Incorporating managerial competencies in the development of community college leaders : the community college leadership program (CCLP) at the University of Texas at Austin

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2011-08

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Abstract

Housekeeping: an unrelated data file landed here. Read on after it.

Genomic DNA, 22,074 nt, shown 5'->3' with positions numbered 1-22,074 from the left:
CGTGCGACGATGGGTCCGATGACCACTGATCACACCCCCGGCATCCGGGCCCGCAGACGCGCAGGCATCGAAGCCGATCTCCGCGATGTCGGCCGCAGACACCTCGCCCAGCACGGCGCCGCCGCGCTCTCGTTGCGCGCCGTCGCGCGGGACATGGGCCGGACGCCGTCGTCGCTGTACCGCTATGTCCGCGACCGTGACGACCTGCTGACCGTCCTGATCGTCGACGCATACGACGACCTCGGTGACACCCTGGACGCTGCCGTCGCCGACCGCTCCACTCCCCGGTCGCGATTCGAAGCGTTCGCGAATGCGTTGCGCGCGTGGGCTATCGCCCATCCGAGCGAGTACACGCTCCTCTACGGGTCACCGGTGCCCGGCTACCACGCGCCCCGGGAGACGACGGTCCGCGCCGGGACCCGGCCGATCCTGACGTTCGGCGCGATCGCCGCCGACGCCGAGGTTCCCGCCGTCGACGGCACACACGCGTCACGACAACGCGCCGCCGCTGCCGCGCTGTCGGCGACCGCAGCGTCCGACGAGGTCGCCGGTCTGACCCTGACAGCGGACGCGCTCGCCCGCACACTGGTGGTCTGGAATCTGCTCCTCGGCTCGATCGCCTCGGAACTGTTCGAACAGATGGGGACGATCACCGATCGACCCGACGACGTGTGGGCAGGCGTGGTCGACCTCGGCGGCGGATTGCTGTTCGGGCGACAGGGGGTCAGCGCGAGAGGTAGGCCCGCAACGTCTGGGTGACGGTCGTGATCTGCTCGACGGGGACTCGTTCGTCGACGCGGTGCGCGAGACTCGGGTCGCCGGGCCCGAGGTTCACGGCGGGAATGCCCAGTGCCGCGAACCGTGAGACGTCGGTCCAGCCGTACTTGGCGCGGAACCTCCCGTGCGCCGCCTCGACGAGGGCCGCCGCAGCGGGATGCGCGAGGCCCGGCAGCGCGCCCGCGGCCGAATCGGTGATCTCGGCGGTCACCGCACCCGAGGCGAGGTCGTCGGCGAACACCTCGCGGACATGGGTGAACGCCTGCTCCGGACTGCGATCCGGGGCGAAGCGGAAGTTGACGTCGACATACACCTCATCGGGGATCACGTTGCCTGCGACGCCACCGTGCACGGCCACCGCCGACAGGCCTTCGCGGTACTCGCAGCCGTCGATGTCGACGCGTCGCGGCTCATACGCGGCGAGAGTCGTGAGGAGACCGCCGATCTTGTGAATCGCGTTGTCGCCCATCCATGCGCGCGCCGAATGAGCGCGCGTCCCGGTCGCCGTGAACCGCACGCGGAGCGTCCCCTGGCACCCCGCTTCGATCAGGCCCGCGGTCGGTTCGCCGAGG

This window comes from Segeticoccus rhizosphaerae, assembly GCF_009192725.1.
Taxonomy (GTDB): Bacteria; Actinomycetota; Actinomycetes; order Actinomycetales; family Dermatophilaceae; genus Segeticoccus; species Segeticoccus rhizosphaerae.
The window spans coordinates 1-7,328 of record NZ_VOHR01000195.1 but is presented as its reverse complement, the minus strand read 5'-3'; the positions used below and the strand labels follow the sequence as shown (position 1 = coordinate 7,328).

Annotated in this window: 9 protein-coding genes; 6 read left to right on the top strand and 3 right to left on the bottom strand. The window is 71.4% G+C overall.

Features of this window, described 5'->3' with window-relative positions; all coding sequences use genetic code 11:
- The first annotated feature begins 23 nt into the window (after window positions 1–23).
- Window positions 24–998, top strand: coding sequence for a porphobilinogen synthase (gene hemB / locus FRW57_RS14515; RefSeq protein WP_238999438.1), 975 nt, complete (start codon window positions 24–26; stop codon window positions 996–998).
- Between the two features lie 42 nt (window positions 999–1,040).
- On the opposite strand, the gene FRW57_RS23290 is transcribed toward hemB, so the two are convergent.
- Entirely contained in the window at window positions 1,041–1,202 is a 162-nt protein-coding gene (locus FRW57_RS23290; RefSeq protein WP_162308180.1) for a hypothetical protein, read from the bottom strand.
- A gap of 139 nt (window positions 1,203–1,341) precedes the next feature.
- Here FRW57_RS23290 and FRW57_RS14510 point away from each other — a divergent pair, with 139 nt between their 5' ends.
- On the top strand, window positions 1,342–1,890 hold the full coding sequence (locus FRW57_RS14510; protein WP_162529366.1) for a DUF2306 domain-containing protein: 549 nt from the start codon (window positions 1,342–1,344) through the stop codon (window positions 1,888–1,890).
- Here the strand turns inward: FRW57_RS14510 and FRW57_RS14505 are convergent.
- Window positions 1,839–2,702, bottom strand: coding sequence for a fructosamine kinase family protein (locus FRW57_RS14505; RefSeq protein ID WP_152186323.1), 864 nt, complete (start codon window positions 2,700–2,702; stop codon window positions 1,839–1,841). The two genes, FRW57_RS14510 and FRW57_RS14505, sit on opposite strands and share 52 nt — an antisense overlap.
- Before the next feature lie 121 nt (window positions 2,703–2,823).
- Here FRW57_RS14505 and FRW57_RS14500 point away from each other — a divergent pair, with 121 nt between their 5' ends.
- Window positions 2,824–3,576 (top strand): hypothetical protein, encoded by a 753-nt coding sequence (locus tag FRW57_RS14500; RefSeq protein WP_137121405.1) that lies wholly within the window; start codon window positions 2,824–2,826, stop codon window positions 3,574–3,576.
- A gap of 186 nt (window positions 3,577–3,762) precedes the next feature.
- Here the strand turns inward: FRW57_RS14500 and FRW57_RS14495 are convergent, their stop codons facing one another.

As community colleges continue to define their mission statement, expand their services, and operate in the new global economy, this study explains the multiple dimensions of impact of the nation’s first community college leadership development program, The Community College Leadership Program (CCLP) at The University of Texas at Austin. Over the last 40 years, the program has consistently employed a targeted method of student recruitment, used a cohort learning model, incorporated an internship experience as part of a self-directed pedagogy, and imparted a system of core competencies derived from Mintzberg’s (1973) The Nature of Managerial Work. This study examines factors of the CCLP experience that contribute to successful careers in the community college and also identifies potential applications for utilizing similar tactics in leadership development programs. A qualitative research approach, incorporating mixed-methodologies, is used in this study. The first part of this investigation includes interviews with distinguished graduates, researchers, and other notable persons involved in the community college field, as well as Dr. John E. Roueche, program director. Additional analysis depicts social networking graphs of the positions and geographical placement of distinguished graduates in order to frame the national impact of this program on community colleges at large. Findings include those themes of community college leadership development which may prove useful in guiding the direction of other such programming and curriculum. Additional emphasis is placed on the future of the community college, the advancement of minority candidates to positions of leadership, and key attributes of successful community college leadership.

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